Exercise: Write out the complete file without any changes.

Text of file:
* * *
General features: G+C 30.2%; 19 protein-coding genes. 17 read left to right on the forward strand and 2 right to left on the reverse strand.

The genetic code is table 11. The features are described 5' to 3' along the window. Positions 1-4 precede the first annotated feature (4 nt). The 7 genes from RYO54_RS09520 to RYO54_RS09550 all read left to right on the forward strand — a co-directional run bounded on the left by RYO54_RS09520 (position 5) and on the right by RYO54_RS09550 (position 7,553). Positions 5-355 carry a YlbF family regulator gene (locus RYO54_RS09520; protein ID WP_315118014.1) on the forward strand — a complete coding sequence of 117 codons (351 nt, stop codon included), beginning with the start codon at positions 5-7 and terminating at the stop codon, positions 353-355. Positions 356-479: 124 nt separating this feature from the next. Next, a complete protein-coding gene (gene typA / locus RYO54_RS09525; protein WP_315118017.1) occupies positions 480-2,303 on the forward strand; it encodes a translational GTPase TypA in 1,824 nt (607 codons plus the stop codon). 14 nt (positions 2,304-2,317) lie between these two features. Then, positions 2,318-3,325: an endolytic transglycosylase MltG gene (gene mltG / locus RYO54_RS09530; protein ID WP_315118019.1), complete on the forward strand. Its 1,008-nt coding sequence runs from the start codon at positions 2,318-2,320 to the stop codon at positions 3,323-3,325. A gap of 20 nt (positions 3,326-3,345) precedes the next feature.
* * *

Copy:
General features: G+C 30.2%; 19 protein-coding genes. 17 read left to right on the forward strand and 2 right to left on the reverse strand.

The genetic code is table 11. The features are described 5' to 3' along the window. Positions 1-4 precede the first annotated feature (4 nt). The 7 genes from RYO54_RS09520 to RYO54_RS09550 all read left to right on the forward strand — a co-directional run bounded on the left by RYO54_RS09520 (position 5) and on the right by RYO54_RS09550 (position 7,553). Positions 5-355 carry a YlbF family regulator gene (locus RYO54_RS09520; protein ID WP_315118014.1) on the forward strand — a complete coding sequence of 117 codons (351 nt, stop codon included), beginning with the start codon at positions 5-7 and terminating at the stop codon, positions 353-355. Positions 356-479: 124 nt separating this feature from the next. Next, a complete protein-coding gene (gene typA / locus RYO54_RS09525; protein WP_315118017.1) occupies positions 480-2,303 on the forward strand; it encodes a translational GTPase TypA in 1,824 nt (607 codons plus the stop codon). 14 nt (positions 2,304-2,317) lie between these two features. Then, positions 2,318-3,325: an endolytic transglycosylase MltG gene (gene mltG / locus RYO54_RS09530; protein ID WP_315118019.1), complete on the forward strand. Its 1,008-nt coding sequence runs from the start codon at positions 2,318-2,320 to the stop codon at positions 3,323-3,325. A gap of 20 nt (positions 3,326-3,345) precedes the next feature.